Superstition sways 6 out of 10 educated Indians--not to mention illiterates who guide their lives by omens and stars -- according to a recent government-funded survey by Kanpur University.
That news was hardly startling in a country whose prime minister frequently consults astrologers to determine the most auspicious day for making crucial decisions of state, and in which marriages are decided on the compatibility of horoscopes or the presence of omens.
Palmists, exorcists, swamis and practitioners of witchcraft have always done a thriving business here. The Kanpur study showed that 37 percent of businessmen polled said they regularly consult fortune tellers in hope of increasing profits.
But while the origins of most superstitions are in ancient Indian culture and Hindu mythology, the pragmatic British imperialists who ruled the subcontinent for two centuries and looked down their noses at such things figure prominently among at least some worshipers of the supernatural.
For reasons clouded in obscurity, the grave of a forgotten British deputy commissioner of the town of Hissar, about 50 miles west of here, who was killed during the Sepoy rebellion of 1857, has become a shrine for Hindus and Moslems seeking fulfillment of their prayers.
Known as the Grave of the British Saint, John Wedderbun's resting place has attracted a steady stream of pilgrims, who supplicate in prayer and propitiate with offerings of Scotch whiskey.
Nobody knows for sure how the offerings of whiskey began, but local legend has it that about 20 years ago an elderly village woman stopped under a eucalyptus tree near Wedderbun's grave to pray for the release of her only son from jail. Astonished to find her son at home upon her return, the woman was said to have rushed back to thank the lamented Briton and -- at her son's insistence -- place a bottle of whiskey by his grave.
The grave became a good omen, locals say, and for the past six years a middle-aged English-speaking Indian has been reverently receiving the offerings on behalf of the saint.
FOR CENTURIES, the Sanskrit scribes of odes to "great souls" have written glowing tributes to mythological heroes and revered places land rivers of India. It was only recently discovered that an ode published in 1897, which surfaced in the private library of Maharaja Pratap Singh of Jammu-Kashmir, worshiped an unlikely mother goddess -- Queen Victoria of England.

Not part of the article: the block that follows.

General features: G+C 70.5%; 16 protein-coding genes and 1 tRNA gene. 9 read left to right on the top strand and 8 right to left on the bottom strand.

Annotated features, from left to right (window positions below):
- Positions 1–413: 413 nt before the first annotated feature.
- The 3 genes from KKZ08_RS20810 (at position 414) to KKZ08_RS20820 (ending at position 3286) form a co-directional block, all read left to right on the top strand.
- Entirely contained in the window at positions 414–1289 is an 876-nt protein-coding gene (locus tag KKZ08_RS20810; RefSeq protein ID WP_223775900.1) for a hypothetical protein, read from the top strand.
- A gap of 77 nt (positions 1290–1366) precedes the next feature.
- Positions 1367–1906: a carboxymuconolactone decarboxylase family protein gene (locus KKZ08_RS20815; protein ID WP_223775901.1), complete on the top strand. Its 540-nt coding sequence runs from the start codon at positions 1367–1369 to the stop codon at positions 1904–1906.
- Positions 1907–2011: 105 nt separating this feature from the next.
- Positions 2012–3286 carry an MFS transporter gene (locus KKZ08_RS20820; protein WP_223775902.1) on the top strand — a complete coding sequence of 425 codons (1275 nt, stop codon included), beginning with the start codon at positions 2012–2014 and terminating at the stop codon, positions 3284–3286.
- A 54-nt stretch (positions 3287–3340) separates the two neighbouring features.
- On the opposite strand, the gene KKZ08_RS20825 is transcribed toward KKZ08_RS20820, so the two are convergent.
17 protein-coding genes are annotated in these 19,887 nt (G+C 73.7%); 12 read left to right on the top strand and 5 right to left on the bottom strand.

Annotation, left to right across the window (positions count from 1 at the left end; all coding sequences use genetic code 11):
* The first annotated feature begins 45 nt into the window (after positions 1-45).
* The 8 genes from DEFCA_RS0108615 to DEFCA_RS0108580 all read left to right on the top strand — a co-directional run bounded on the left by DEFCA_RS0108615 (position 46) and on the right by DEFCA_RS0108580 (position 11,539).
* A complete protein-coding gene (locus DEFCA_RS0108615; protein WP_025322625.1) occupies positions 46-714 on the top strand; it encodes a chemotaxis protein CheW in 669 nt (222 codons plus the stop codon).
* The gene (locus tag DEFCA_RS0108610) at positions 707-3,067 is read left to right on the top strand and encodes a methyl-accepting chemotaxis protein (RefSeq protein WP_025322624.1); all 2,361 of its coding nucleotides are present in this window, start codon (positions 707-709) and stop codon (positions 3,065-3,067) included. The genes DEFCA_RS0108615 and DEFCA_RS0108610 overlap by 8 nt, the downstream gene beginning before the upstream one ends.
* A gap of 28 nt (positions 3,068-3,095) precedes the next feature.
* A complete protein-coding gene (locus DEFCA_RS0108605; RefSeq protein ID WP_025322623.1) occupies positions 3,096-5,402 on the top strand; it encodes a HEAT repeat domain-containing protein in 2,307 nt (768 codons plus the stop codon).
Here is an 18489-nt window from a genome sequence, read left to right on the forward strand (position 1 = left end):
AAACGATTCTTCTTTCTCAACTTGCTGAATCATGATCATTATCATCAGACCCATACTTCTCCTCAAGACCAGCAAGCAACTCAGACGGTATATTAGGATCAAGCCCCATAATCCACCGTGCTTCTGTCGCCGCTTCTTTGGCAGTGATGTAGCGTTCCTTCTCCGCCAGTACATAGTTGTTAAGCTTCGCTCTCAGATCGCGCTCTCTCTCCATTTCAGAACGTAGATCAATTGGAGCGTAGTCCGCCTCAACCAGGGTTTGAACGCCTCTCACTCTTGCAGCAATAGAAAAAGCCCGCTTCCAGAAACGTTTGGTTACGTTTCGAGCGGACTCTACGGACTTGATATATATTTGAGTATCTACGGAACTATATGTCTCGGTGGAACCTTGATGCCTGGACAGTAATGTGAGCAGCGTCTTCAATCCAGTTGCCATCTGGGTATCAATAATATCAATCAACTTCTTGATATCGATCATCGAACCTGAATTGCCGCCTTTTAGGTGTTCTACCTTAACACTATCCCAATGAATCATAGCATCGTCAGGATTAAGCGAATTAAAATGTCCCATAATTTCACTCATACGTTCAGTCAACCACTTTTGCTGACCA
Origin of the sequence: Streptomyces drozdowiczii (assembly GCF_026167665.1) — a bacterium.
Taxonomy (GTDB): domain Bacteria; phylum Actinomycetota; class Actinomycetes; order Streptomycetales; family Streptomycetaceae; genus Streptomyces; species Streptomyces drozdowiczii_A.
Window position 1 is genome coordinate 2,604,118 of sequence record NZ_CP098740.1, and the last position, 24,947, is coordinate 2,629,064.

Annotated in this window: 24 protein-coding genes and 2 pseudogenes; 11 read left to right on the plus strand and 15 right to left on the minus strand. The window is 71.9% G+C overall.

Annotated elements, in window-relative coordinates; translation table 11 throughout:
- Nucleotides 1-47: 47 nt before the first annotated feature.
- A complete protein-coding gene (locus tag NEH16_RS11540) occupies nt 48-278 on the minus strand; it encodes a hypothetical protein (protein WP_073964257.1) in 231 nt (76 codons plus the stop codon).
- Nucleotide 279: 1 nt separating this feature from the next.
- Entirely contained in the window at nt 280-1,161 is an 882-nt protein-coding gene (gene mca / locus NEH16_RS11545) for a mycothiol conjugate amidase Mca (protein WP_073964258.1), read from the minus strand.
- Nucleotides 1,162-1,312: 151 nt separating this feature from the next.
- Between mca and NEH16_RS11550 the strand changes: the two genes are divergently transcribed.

Composed in Sanskrit by a sage named Raja Sourindro Mohun Tagore, with an English translation, the litany records the reigns of a number of Indus and Moghul rulers of India, and then outlines the reigns of British rulers preceding Victoria to demonstrate that she ruled longer and promoted the happiness of her subjects more than any other sovereign.
The third canto, some of which has been set to music, records the queen's reign from 1837 to 1897, elevating her to a position of goddess, while the Hindu goddesses of poetry and music sing a hymn to her. One stanza, translated, reads:
Oh Mother Victoria! Since poetry and music have, through the abundance of thy care, attained to great prosperity in this world, the presiding geniuses of poetry and music -- the destroyer of the darkness of ignorance and the dispeller of the fear of the god of death -- bless you in these words: beest thou in the abode of bliss, oh Victoria!
STALKING the ghosts of the British raj in a less ethereal way has aroused considerable controversy here and among Indians in Britain.
The object of concern is Granada Television's series, "The Jewel in the Crown," a spinoff of Paul Scott's classic profile of the British in India, "The Raj Quartet."
While nostalgia for the trappings of the raj era is strong among many upper-class Indians -- as evidenced by the immense popularity of the quilted bagpipers' pomp and ceremony in the annual Beating Retreat parade near the old viceregal mansion each January -- the TV series' wistful portrayal of life among the pukka sahibs sipping gin and tonic on the veranda as they ruled preindependence India has struck a raw nerve for some critics.
The criticism has included Indian author Geeta Mehta's lament that the series glosses over the monumental struggle between Indian nationalism and the imperialism of the British as well as expatriate novelist Salman Rushdie's attack on a "recrudescence of imperialist ideology" that he called "the artistic counterpart to the rise of conservative theologies in modern Britain."